The public, thankfully, is more aware and better educated than ever before. The Day Zero campaign should be viewed as an early warning for the entire nation.
Both government and the citizens of South Africa need to improve and become proactive. Respect water, disrupt this trend of wastefulness.
We need water to support the agricultural sector – which is already suffering. According to the Chief Executive of the Water Research Commission, Dhesigen Naidoo, if our agricultural yield would drop by just 10%, it would eliminate 20 000 jobs and decimate the farming communities.
A Day Zero scenario, in rural areas, would be the blow that finally brings the urban areas to its knees. The projected domestic water demand and supply advisory report from earlier this year details the cataclysmic implications of such a scenario.
According to Africa Check, the average person in South Africa uses 235 litres per day. Globally, the average amount of water usage per person is 173 litres per day.
Consider then, the amount of people who collect water from the outskirts of the city, or from natural springs. It begs the question, why is our consumption still so unbelievably high? The answer comes down to wastefulness. One could easily blame it on the tactlessness of wealthier households, which use a lot more water. Or the ignorance of poorer citizens, who leave the public taps running all day.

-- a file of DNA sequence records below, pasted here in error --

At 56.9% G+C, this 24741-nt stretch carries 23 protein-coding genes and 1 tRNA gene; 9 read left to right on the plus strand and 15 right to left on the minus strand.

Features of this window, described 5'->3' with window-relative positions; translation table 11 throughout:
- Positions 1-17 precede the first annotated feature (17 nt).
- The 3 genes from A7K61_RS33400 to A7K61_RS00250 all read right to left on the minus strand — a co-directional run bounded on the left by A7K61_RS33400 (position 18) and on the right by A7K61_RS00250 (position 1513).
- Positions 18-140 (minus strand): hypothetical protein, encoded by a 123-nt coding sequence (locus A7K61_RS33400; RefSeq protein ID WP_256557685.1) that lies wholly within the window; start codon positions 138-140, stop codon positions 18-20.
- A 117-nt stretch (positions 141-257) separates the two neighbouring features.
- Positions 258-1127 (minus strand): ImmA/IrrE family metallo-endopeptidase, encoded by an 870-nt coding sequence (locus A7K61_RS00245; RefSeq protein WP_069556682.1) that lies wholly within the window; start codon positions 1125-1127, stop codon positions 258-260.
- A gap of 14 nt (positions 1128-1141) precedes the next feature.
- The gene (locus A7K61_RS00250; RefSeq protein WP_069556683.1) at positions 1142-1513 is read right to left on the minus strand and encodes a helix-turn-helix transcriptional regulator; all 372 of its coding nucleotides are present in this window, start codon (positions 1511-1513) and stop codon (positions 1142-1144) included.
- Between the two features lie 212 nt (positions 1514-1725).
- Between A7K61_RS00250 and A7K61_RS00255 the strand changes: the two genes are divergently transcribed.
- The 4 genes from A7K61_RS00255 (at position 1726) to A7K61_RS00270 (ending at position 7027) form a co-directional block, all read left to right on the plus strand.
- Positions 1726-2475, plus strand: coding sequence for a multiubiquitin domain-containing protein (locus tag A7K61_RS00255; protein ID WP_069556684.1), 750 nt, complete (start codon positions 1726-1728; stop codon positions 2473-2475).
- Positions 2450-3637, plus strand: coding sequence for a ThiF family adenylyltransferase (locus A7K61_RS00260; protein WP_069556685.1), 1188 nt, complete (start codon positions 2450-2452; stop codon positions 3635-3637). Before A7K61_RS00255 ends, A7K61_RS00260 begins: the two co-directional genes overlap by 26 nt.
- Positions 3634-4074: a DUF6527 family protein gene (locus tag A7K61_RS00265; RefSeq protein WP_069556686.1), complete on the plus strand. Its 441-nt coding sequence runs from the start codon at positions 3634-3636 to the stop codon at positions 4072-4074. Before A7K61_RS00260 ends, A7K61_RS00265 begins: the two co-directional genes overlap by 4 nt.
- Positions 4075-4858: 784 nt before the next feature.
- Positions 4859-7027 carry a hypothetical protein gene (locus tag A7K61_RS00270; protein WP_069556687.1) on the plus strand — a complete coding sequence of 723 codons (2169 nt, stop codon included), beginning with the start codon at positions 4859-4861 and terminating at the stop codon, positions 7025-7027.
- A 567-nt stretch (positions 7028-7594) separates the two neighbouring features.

South Africans, in general, have been careless, and we're living beyond our resources.
Of course, government incompetence shoulders a large percentage of the blame. The Department of Water and Sanitation used to publish what was called the Blue and Green Drop reports – which detailed the condition of our treatment facilities. It's been years since the government has released these reports, and it has become apparent that the department has been trying to conceal the ANC's mismanagement of the national water infrastructure.
Last year, AfriForum discovered a 100% increase in the number of facilities which had failed to meet national water quality standards. Now, two thirds of our local treatment plants aren't up to scratch.
As a result, nearby communities face substantial health risks.
As anybody who's ever driven an Opel will testify, if you don't keep up with the maintenance, the cost of finally fixing the problem becomes unmanageable. It's the same with our infrastructure.
According to the department itself, over 40% of our municipal water is lost through leaks. Since this water cannot be billed, it's considered non-revenue. We lose R7 billion in water revenue each and every year. Even though the city of Cape Town, through increased efficiency and pressure demand management, has brought that loss down to 15%, it wasn't enough.
In total, municipalities carry a debt of R43 billion to various creditors. Even the Department of Water and Sanitation is in debt by R4 billion.
This isn't entirely their fault, though. According to the Treasury, households owe R83 billion to municipalities, commercial entities R27 billion and numerous state institutions R7.4 billion.
Municipalities all across the country, especially the smaller ones, no longer have the ability to repair or replace out-dated and crumbling infrastructure. The department has estimated that in order to perform all upgrades, it would cost up to R 1 trillion.